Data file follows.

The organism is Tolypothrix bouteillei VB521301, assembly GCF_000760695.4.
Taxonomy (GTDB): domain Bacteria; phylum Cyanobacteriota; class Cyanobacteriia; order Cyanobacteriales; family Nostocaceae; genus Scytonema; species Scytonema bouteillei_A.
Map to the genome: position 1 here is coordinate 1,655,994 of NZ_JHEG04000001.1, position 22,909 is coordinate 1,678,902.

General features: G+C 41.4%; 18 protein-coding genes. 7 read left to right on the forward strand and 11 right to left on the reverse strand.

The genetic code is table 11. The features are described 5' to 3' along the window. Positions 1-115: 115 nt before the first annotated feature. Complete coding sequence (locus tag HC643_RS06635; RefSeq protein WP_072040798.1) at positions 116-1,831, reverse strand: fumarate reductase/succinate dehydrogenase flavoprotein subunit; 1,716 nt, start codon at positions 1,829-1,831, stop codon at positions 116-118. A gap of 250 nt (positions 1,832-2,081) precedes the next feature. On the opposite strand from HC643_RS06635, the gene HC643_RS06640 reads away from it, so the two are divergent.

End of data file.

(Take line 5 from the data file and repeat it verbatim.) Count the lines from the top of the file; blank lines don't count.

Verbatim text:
The genetic code is table 11. The features are described 5' to 3' along the window. Positions 1-115: 115 nt before the first annotated feature. Complete coding sequence (locus tag HC643_RS06635; RefSeq protein WP_072040798.1) at positions 116-1,831, reverse strand: fumarate reductase/succinate dehydrogenase flavoprotein subunit; 1,716 nt, start codon at positions 1,829-1,831, stop codon at positions 116-118. A gap of 250 nt (positions 1,832-2,081) precedes the next feature. On the opposite strand from HC643_RS06635, the gene HC643_RS06640 reads away from it, so the two are divergent.